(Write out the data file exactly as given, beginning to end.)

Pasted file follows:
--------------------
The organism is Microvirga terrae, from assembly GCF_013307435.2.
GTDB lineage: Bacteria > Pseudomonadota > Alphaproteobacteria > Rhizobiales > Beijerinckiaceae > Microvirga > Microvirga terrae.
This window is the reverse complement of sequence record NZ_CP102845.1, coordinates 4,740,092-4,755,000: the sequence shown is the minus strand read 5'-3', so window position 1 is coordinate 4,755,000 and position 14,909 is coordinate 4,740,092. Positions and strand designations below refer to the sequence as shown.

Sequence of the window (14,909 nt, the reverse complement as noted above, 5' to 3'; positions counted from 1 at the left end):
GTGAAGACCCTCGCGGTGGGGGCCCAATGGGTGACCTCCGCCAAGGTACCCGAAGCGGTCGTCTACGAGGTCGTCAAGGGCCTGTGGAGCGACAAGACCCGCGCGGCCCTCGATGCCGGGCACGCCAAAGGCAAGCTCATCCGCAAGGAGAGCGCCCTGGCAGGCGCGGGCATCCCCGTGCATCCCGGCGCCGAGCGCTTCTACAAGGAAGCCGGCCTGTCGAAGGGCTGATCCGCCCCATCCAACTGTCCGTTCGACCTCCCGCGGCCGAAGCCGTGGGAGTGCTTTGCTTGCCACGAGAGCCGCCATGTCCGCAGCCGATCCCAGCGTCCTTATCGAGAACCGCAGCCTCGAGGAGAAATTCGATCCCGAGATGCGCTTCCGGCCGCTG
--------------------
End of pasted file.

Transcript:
The organism is Microvirga terrae, from assembly GCF_013307435.2.
GTDB lineage: Bacteria > Pseudomonadota > Alphaproteobacteria > Rhizobiales > Beijerinckiaceae > Microvirga > Microvirga terrae.
This window is the reverse complement of sequence record NZ_CP102845.1, coordinates 4,740,092-4,755,000: the sequence shown is the minus strand read 5'-3', so window position 1 is coordinate 4,755,000 and position 14,909 is coordinate 4,740,092. Positions and strand designations below refer to the sequence as shown.

Sequence of the window (14,909 nt, the reverse complement as noted above, 5' to 3'; positions counted from 1 at the left end):
GTGAAGACCCTCGCGGTGGGGGCCCAATGGGTGACCTCCGCCAAGGTACCCGAAGCGGTCGTCTACGAGGTCGTCAAGGGCCTGTGGAGCGACAAGACCCGCGCGGCCCTCGATGCCGGGCACGCCAAAGGCAAGCTCATCCGCAAGGAGAGCGCCCTGGCAGGCGCGGGCATCCCCGTGCATCCCGGCGCCGAGCGCTTCTACAAGGAAGCCGGCCTGTCGAAGGGCTGATCCGCCCCATCCAACTGTCCGTTCGACCTCCCGCGGCCGAAGCCGTGGGAGTGCTTTGCTTGCCACGAGAGCCGCCATGTCCGCAGCCGATCCCAGCGTCCTTATCGAGAACCGCAGCCTCGAGGAGAAATTCGATCCCGAGATGCGCTTCCGGCCGCTG